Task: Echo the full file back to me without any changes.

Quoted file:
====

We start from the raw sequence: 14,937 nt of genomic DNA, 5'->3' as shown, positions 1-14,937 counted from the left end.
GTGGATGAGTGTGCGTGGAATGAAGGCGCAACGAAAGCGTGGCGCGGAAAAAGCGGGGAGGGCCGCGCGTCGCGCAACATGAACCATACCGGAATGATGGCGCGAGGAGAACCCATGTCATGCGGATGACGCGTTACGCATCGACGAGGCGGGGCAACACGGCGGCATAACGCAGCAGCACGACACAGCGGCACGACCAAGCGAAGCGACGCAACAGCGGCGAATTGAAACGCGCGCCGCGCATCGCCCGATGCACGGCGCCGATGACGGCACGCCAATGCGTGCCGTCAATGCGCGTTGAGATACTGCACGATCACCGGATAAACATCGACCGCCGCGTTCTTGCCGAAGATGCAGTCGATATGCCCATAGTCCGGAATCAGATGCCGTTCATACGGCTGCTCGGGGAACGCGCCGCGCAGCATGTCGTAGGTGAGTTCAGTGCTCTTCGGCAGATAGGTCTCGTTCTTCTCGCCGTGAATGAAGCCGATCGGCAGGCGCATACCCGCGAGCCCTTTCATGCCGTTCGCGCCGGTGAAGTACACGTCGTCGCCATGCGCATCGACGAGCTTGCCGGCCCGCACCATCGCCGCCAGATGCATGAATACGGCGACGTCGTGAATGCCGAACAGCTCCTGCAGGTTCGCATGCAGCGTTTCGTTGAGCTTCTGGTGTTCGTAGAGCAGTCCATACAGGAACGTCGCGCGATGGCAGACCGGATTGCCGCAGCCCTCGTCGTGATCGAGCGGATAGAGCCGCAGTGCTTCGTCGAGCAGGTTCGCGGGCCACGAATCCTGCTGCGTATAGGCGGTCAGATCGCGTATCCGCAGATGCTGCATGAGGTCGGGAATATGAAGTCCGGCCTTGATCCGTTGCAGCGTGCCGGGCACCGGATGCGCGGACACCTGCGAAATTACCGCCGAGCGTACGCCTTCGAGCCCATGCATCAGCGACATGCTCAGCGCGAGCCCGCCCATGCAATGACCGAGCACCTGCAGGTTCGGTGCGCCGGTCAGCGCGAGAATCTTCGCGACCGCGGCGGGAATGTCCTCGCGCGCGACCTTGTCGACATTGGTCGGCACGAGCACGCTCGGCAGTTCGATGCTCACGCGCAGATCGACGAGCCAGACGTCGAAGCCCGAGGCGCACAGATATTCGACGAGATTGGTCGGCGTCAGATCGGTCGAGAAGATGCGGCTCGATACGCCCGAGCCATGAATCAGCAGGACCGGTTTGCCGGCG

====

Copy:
We start from the raw sequence: 14,937 nt of genomic DNA, 5'->3' as shown, positions 1-14,937 counted from the left end.
GTGGATGAGTGTGCGTGGAATGAAGGCGCAACGAAAGCGTGGCGCGGAAAAAGCGGGGAGGGCCGCGCGTCGCGCAACATGAACCATACCGGAATGATGGCGCGAGGAGAACCCATGTCATGCGGATGACGCGTTACGCATCGACGAGGCGGGGCAACACGGCGGCATAACGCAGCAGCACGACACAGCGGCACGACCAAGCGAAGCGACGCAACAGCGGCGAATTGAAACGCGCGCCGCGCATCGCCCGATGCACGGCGCCGATGACGGCACGCCAATGCGTGCCGTCAATGCGCGTTGAGATACTGCACGATCACCGGATAAACATCGACCGCCGCGTTCTTGCCGAAGATGCAGTCGATATGCCCATAGTCCGGAATCAGATGCCGTTCATACGGCTGCTCGGGGAACGCGCCGCGCAGCATGTCGTAGGTGAGTTCAGTGCTCTTCGGCAGATAGGTCTCGTTCTTCTCGCCGTGAATGAAGCCGATCGGCAGGCGCATACCCGCGAGCCCTTTCATGCCGTTCGCGCCGGTGAAGTACACGTCGTCGCCATGCGCATCGACGAGCTTGCCGGCCCGCACCATCGCCGCCAGATGCATGAATACGGCGACGTCGTGAATGCCGAACAGCTCCTGCAGGTTCGCATGCAGCGTTTCGTTGAGCTTCTGGTGTTCGTAGAGCAGTCCATACAGGAACGTCGCGCGATGGCAGACCGGATTGCCGCAGCCCTCGTCGTGATCGAGCGGATAGAGCCGCAGTGCTTCGTCGAGCAGGTTCGCGGGCCACGAATCCTGCTGCGTATAGGCGGTCAGATCGCGTATCCGCAGATGCTGCATGAGGTCGGGAATATGAAGTCCGGCCTTGATCCGTTGCAGCGTGCCGGGCACCGGATGCGCGGACACCTGCGAAATTACCGCCGAGCGTACGCCTTCGAGCCCATGCATCAGCGACATGCTCAGCGCGAGCCCGCCCATGCAATGACCGAGCACCTGCAGGTTCGGTGCGCCGGTCAGCGCGAGAATCTTCGCGACCGCGGCGGGAATGTCCTCGCGCGCGACCTTGTCGACATTGGTCGGCACGAGCACGCTCGGCAGTTCGATGCTCACGCGCAGATCGACGAGCCAGACGTCGAAGCCCGAGGCGCACAGATATTCGACGAGATTGGTCGGCGTCAGATCGGTCGAGAAGATGCGGCTCGATACGCCCGAGCCATGAATCAGCAGGACCGGTTTGCCGGCG